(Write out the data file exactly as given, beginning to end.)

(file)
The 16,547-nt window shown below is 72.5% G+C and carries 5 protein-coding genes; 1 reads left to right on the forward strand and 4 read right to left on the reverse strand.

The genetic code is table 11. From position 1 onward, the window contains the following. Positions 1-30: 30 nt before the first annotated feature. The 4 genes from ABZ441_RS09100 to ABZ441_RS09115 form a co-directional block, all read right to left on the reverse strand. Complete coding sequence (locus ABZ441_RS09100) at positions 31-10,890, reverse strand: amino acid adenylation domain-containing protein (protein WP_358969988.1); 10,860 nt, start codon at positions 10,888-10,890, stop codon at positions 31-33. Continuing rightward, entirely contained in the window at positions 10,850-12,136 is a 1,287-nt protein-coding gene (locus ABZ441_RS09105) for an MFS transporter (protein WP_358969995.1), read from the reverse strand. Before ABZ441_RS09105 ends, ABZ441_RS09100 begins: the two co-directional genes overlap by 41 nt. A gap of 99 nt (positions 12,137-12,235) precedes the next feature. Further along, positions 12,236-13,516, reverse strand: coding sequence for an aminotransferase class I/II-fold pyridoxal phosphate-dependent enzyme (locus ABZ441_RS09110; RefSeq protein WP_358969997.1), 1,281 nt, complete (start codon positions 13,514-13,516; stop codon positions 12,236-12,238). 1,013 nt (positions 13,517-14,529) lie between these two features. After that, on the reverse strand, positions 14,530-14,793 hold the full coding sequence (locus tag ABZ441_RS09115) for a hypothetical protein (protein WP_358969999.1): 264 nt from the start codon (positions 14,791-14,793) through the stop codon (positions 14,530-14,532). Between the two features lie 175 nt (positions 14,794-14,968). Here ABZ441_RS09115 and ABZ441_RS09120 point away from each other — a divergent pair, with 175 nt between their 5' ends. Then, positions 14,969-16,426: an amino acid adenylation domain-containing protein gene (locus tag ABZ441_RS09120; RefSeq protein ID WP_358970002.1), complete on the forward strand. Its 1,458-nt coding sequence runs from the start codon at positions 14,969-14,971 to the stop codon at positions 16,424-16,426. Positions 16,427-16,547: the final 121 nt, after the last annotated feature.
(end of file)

The 16,547-nt window shown below is 72.5% G+C and carries 5 protein-coding genes; 1 reads left to right on the forward strand and 4 read right to left on the reverse strand.

The genetic code is table 11. From position 1 onward, the window contains the following. Positions 1-30: 30 nt before the first annotated feature. The 4 genes from ABZ441_RS09100 to ABZ441_RS09115 form a co-directional block, all read right to left on the reverse strand. Complete coding sequence (locus ABZ441_RS09100) at positions 31-10,890, reverse strand: amino acid adenylation domain-containing protein (protein WP_358969988.1); 10,860 nt, start codon at positions 10,888-10,890, stop codon at positions 31-33. Continuing rightward, entirely contained in the window at positions 10,850-12,136 is a 1,287-nt protein-coding gene (locus ABZ441_RS09105) for an MFS transporter (protein WP_358969995.1), read from the reverse strand. Before ABZ441_RS09105 ends, ABZ441_RS09100 begins: the two co-directional genes overlap by 41 nt. A gap of 99 nt (positions 12,137-12,235) precedes the next feature. Further along, positions 12,236-13,516, reverse strand: coding sequence for an aminotransferase class I/II-fold pyridoxal phosphate-dependent enzyme (locus ABZ441_RS09110; RefSeq protein WP_358969997.1), 1,281 nt, complete (start codon positions 13,514-13,516; stop codon positions 12,236-12,238). 1,013 nt (positions 13,517-14,529) lie between these two features. After that, on the reverse strand, positions 14,530-14,793 hold the full coding sequence (locus tag ABZ441_RS09115) for a hypothetical protein (protein WP_358969999.1): 264 nt from the start codon (positions 14,791-14,793) through the stop codon (positions 14,530-14,532). Between the two features lie 175 nt (positions 14,794-14,968). Here ABZ441_RS09115 and ABZ441_RS09120 point away from each other — a divergent pair, with 175 nt between their 5' ends. Then, positions 14,969-16,426: an amino acid adenylation domain-containing protein gene (locus tag ABZ441_RS09120; RefSeq protein ID WP_358970002.1), complete on the forward strand. Its 1,458-nt coding sequence runs from the start codon at positions 14,969-14,971 to the stop codon at positions 16,424-16,426. Positions 16,427-16,547: the final 121 nt, after the last annotated feature.